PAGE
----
In particular, such statements were made by Senator John McCain.


In other words, these are many of the very same folks who organized the collapse of governments in Georgia and Ukraine. However, it’s not a given they have control over the insurgents this time, maybe no one does. And there are other major players too.



The anarchy that is happening there is first of all convenient for the narcotics trade. And it’s the narcotics party that has really won from all this. The road from Afghanistan to Russia goes through the Ferghana Valley.

New levels of geekness

I blogged the two following posts from my laptop at the breakfast table logged in via gotomypc to a desk computer in my home office, where this blog lives. Wheee.


One handy, smart feature of Radio UserLand, the software this blog runs on, is that the installation doesn’t update anything in the Windows Registry, and only puts files in the installation folder and subfolders. Thus, if I want to move Radio from my desktop to the notebook, all I do is copy the install folder and the blog is up and running. Nice.

Free hosting for podcasts

OurMedia. “The global home for grassroots media.”



“We provide free storage and free bandwidth for your videos, audio files, photos, text or software. Forever. No catches.”


They launch officially on Monday. The site provides blogging, video and mp3 storage, all apparently for free. They have a lot of good ideas, marred a bit by a confusing login procedure and sometimes oddly acting pages. However this is still in alpha, and I expect they’ll get the bugs out soon enough.


Radio4all.net hosts podcast mp3s for free. While not specified, all their podcasts are political and tilt heavily leftward.

Upcoming podcasting expos

Podcasting featured at GnomeDex 5  Jun 23-25, Seattle.



Chris Pirillo has announced the Gnomedex 5.0 keynote speaker – seminal podcaster Adam Curry. Curry is expected to discuss podcasting and the views of a Net entrepreneur.


Gnomedex is a relatively small IT convention, but it consistently attracts an interesting collection of speakers, presenters and attendees. The theme of this year’s convention is “Producing, Consuming, & Monetizing Technology.”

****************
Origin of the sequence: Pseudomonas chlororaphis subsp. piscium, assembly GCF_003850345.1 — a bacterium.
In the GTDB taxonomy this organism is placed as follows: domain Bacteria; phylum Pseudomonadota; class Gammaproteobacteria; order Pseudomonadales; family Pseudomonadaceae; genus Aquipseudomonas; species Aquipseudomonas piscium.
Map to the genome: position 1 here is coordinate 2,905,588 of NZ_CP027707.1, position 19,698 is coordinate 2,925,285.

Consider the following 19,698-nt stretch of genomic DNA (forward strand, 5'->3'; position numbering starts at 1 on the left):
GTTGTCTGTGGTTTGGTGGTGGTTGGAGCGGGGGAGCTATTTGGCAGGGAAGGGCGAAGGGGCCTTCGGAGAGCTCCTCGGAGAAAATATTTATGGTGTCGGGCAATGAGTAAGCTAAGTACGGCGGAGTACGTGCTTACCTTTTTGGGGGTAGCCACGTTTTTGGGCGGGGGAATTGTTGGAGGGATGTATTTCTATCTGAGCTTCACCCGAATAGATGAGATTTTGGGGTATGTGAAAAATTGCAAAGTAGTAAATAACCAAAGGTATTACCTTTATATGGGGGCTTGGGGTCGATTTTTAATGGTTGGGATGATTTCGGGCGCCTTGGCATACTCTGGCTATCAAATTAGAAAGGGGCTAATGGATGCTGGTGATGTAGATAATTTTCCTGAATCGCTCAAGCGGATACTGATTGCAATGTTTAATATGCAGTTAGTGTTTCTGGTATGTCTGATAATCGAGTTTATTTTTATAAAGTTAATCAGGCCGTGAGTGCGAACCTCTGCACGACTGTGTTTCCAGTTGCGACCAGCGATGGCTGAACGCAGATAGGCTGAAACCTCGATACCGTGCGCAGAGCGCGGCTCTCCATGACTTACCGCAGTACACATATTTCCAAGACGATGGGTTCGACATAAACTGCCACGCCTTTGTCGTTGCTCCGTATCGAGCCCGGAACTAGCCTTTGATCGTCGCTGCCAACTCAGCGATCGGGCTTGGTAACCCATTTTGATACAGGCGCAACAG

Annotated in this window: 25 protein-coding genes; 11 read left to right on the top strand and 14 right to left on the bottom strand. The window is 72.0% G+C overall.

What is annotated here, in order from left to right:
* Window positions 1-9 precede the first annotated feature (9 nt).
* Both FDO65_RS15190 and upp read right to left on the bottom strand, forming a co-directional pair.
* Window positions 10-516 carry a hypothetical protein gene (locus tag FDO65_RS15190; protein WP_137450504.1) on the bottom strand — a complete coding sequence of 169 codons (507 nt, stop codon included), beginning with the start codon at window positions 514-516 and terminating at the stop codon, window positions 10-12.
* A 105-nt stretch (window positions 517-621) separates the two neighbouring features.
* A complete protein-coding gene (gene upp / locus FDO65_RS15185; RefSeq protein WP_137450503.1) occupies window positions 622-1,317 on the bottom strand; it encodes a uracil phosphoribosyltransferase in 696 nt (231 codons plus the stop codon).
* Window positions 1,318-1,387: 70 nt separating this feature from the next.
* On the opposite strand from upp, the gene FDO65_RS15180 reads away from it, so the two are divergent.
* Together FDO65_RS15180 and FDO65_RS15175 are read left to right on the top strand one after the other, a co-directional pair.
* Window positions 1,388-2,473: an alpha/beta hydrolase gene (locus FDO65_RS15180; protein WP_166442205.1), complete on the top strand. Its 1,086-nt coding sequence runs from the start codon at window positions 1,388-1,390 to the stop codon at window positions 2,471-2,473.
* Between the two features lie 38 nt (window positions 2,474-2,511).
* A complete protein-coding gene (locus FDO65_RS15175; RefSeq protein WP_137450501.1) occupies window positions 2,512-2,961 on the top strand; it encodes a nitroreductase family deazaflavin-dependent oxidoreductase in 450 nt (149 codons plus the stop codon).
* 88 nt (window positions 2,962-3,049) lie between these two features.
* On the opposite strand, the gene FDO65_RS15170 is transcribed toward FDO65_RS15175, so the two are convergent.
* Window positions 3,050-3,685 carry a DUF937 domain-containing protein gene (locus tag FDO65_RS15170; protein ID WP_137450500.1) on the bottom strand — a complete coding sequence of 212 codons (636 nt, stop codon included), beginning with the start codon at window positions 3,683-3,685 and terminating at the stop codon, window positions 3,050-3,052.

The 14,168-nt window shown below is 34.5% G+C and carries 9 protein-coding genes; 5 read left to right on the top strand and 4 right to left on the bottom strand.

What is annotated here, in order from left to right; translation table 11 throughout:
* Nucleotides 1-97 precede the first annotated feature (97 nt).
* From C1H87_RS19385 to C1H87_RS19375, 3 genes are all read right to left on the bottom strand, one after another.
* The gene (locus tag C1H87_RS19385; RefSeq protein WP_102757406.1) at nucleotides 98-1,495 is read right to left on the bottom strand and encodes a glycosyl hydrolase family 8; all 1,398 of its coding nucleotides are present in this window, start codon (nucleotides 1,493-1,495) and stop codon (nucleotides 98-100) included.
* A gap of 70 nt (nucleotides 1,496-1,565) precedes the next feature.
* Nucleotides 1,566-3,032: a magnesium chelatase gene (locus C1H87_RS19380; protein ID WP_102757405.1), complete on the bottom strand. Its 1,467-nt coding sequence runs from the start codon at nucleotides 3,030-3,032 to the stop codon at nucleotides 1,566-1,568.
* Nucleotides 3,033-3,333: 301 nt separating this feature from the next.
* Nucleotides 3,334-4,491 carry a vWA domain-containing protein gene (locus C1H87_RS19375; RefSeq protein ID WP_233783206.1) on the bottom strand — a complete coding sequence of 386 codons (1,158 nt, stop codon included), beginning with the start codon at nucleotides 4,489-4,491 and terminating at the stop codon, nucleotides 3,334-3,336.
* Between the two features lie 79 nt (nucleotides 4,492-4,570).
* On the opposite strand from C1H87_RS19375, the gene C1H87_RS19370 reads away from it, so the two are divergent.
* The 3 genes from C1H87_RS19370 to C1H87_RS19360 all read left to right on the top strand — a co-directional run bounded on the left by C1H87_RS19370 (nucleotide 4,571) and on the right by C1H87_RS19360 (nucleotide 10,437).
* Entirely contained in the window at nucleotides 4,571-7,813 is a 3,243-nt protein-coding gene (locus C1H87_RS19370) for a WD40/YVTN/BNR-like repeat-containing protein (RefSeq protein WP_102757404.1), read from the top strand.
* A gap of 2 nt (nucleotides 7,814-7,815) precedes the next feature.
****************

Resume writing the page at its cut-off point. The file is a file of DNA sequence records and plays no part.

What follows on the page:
Gnomedex 5.0 is being held in downtown Seattle, June 23-25, and is limited to 300 registrants. Topics of focus will be Grassroots of RSS, Blogging, Podcasting, BitTorrent, & Media.


Gnomedex 5.0


I’m going. The speaker lineup is seriously good and the price quite reasonable.

Podcast and Portable Media Expo. Ontario Ca, Nov 11-12.



“showcases the present and future of portable content with demonstration exhibits and conference sessions devoted to creating, editing, delivering, viewing and profiting from unique audio and video media.”


Conference tracks:
Content Creators: “Producing Compelling Content”
Content Marketers: “Business Models for Podcasting & Portable Media”
Technologists: “The Technology Side of Podcasting & Portable Media”


Also quite reasonable. $149. Ontario is near L.A., so this one is easy for me to get to.


So, many are thinking, how can podcasting be used to make money, an obvious enough thought. Will it become over-commercialized, with large companies overwhelming small indie content. Probably. But given the very DIY decentralized nature of podcasting and blogging, there’s lots of room for everyone (I hope!)


Adam Curry mentioned on his podcast recently that the subscriber base for even the biggest podcasts can’t yet justify major advertisers and maybe never will, but that companies can and will be forming to help people and business learn to podcast and blog.